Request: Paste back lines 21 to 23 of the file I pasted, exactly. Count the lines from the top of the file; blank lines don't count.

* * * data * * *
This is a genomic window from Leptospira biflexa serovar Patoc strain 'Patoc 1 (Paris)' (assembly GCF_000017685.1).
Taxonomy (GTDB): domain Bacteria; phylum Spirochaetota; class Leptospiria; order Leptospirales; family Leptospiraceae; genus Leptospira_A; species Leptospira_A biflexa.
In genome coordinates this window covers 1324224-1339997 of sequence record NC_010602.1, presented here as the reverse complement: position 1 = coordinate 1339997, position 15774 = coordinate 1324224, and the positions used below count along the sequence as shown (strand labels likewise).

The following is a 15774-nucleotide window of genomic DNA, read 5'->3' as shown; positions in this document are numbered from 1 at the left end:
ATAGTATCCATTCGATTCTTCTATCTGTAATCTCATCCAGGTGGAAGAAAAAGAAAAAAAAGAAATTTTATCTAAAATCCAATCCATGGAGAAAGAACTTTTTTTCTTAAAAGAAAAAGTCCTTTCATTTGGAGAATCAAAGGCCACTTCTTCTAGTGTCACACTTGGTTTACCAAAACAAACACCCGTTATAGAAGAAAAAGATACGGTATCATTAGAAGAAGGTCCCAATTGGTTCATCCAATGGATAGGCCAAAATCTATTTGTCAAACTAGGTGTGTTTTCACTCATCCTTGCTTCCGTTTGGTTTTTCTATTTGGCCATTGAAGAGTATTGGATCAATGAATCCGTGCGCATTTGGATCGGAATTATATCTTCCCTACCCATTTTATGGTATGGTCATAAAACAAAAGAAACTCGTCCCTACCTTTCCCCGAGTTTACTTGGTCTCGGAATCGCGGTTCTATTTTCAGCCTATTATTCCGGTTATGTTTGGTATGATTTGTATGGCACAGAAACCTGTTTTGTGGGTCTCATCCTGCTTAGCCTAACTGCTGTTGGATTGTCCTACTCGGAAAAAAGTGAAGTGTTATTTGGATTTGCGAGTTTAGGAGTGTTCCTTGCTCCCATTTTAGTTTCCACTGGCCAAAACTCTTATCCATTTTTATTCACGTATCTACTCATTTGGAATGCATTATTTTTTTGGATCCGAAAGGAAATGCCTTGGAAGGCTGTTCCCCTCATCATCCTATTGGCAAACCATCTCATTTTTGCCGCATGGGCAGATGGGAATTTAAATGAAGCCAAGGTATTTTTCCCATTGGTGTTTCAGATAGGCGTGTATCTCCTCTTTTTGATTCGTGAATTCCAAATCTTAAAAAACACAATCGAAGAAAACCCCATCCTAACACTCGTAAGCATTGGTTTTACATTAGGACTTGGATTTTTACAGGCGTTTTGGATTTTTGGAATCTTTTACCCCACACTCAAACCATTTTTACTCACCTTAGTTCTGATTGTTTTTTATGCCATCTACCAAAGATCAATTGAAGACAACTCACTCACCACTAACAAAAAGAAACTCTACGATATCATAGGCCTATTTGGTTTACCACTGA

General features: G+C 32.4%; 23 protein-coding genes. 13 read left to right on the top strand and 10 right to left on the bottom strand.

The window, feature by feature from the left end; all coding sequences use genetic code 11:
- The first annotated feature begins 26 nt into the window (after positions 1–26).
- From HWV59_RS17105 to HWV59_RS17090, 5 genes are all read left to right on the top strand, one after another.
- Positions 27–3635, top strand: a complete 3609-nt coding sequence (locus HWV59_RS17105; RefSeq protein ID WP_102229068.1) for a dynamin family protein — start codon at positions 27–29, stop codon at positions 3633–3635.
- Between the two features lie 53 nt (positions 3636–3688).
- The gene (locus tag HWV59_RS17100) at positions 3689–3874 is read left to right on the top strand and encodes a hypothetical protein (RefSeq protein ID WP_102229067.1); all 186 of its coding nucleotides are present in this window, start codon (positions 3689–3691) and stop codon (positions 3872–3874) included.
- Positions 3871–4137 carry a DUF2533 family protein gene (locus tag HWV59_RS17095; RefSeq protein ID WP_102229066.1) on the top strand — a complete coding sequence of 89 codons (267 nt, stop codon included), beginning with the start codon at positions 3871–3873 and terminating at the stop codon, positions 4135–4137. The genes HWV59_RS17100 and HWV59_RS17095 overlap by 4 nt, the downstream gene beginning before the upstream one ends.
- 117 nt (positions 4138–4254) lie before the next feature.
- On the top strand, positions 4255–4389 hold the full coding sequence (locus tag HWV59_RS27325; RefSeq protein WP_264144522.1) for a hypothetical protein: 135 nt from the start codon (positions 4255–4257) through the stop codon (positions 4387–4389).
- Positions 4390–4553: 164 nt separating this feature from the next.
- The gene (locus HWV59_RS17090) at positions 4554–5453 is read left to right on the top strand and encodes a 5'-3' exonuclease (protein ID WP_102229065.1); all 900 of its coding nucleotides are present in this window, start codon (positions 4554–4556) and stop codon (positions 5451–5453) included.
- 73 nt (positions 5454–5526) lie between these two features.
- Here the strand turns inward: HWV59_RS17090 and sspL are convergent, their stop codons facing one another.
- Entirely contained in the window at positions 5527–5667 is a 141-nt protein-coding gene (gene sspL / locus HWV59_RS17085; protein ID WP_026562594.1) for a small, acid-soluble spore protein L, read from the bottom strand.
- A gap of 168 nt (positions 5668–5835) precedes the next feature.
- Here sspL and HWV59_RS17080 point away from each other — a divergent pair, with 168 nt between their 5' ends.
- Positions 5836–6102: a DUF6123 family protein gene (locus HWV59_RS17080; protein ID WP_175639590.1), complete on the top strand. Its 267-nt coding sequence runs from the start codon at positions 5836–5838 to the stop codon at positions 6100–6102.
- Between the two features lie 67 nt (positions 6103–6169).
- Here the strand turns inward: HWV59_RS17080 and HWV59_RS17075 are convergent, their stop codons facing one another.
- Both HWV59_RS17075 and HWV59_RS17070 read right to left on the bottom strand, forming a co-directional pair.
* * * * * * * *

- A gap of 168 nt (positions 5668–5835) precedes the next feature.
- Here sspL and HWV59_RS17080 point away from each other — a divergent pair, with 168 nt between their 5' ends.
- Positions 5836–6102: a DUF6123 family protein gene (locus HWV59_RS17080; protein ID WP_175639590.1), complete on the top strand. Its 267-nt coding sequence runs from the start codon at positions 5836–5838 to the stop codon at positions 6100–6102.